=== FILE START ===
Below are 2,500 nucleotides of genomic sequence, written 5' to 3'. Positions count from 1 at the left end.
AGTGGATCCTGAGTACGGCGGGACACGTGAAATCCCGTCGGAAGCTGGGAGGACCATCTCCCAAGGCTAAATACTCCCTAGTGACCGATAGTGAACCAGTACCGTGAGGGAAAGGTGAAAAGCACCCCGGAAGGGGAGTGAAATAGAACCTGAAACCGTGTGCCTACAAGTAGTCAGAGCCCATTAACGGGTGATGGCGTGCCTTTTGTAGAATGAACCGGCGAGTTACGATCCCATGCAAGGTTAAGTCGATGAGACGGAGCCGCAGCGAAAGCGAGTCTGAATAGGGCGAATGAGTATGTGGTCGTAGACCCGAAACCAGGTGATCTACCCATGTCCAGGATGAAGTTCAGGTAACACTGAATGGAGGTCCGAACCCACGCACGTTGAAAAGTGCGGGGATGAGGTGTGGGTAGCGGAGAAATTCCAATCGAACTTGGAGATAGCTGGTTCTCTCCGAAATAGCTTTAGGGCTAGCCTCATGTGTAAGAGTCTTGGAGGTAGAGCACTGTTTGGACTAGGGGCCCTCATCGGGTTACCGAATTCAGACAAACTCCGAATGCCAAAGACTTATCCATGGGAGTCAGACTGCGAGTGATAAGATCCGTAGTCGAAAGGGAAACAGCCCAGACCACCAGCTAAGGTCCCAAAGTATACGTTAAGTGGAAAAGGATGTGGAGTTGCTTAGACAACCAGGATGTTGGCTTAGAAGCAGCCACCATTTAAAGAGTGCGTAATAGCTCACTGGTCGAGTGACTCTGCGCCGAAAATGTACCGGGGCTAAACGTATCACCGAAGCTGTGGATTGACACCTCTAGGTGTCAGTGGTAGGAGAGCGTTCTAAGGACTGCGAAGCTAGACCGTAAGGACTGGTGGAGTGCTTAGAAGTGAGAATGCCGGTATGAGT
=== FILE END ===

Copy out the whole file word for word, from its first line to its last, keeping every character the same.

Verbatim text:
Below are 2,500 nucleotides of genomic sequence, written 5' to 3'. Positions count from 1 at the left end.
AGTGGATCCTGAGTACGGCGGGACACGTGAAATCCCGTCGGAAGCTGGGAGGACCATCTCCCAAGGCTAAATACTCCCTAGTGACCGATAGTGAACCAGTACCGTGAGGGAAAGGTGAAAAGCACCCCGGAAGGGGAGTGAAATAGAACCTGAAACCGTGTGCCTACAAGTAGTCAGAGCCCATTAACGGGTGATGGCGTGCCTTTTGTAGAATGAACCGGCGAGTTACGATCCCATGCAAGGTTAAGTCGATGAGACGGAGCCGCAGCGAAAGCGAGTCTGAATAGGGCGAATGAGTATGTGGTCGTAGACCCGAAACCAGGTGATCTACCCATGTCCAGGATGAAGTTCAGGTAACACTGAATGGAGGTCCGAACCCACGCACGTTGAAAAGTGCGGGGATGAGGTGTGGGTAGCGGAGAAATTCCAATCGAACTTGGAGATAGCTGGTTCTCTCCGAAATAGCTTTAGGGCTAGCCTCATGTGTAAGAGTCTTGGAGGTAGAGCACTGTTTGGACTAGGGGCCCTCATCGGGTTACCGAATTCAGACAAACTCCGAATGCCAAAGACTTATCCATGGGAGTCAGACTGCGAGTGATAAGATCCGTAGTCGAAAGGGAAACAGCCCAGACCACCAGCTAAGGTCCCAAAGTATACGTTAAGTGGAAAAGGATGTGGAGTTGCTTAGACAACCAGGATGTTGGCTTAGAAGCAGCCACCATTTAAAGAGTGCGTAATAGCTCACTGGTCGAGTGACTCTGCGCCGAAAATGTACCGGGGCTAAACGTATCACCGAAGCTGTGGATTGACACCTCTAGGTGTCAGTGGTAGGAGAGCGTTCTAAGGACTGCGAAGCTAGACCGTAAGGACTGGTGGAGTGCTTAGAAGTGAGAATGCCGGTATGAGT